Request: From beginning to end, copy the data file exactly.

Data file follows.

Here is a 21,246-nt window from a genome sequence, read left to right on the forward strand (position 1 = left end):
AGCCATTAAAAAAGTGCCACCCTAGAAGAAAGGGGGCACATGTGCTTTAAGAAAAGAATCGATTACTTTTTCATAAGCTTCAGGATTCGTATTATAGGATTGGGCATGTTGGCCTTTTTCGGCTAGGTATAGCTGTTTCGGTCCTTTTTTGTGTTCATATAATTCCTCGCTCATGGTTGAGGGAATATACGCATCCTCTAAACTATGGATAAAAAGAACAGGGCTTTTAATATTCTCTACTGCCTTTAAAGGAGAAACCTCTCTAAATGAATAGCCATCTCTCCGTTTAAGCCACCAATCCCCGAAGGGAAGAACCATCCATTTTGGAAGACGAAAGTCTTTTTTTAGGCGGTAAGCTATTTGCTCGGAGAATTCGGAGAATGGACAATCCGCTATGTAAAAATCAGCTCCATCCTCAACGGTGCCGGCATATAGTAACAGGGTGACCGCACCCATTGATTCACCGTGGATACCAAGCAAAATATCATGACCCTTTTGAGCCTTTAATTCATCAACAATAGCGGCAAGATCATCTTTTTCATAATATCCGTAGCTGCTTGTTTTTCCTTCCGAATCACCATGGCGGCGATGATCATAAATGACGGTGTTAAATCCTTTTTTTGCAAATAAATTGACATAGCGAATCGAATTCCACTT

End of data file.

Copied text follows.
Here is a 21,246-nt window from a genome sequence, read left to right on the forward strand (position 1 = left end):
AGCCATTAAAAAAGTGCCACCCTAGAAGAAAGGGGGCACATGTGCTTTAAGAAAAGAATCGATTACTTTTTCATAAGCTTCAGGATTCGTATTATAGGATTGGGCATGTTGGCCTTTTTCGGCTAGGTATAGCTGTTTCGGTCCTTTTTTGTGTTCATATAATTCCTCGCTCATGGTTGAGGGAATATACGCATCCTCTAAACTATGGATAAAAAGAACAGGGCTTTTAATATTCTCTACTGCCTTTAAAGGAGAAACCTCTCTAAATGAATAGCCATCTCTCCGTTTAAGCCACCAATCCCCGAAGGGAAGAACCATCCATTTTGGAAGACGAAAGTCTTTTTTTAGGCGGTAAGCTATTTGCTCGGAGAATTCGGAGAATGGACAATCCGCTATGTAAAAATCAGCTCCATCCTCAACGGTGCCGGCATATAGTAACAGGGTGACCGCACCCATTGATTCACCGTGGATACCAAGCAAAATATCATGACCCTTTTGAGCCTTTAATTCATCAACAATAGCGGCAAGATCATCTTTTTCATAATATCCGTAGCTGCTTGTTTTTCCTTCCGAATCACCATGGCGGCGATGATCATAAATGACGGTGTTAAATCCTTTTTTTGCAAATAAATTGACATAGCGAATCGAATTCCACTT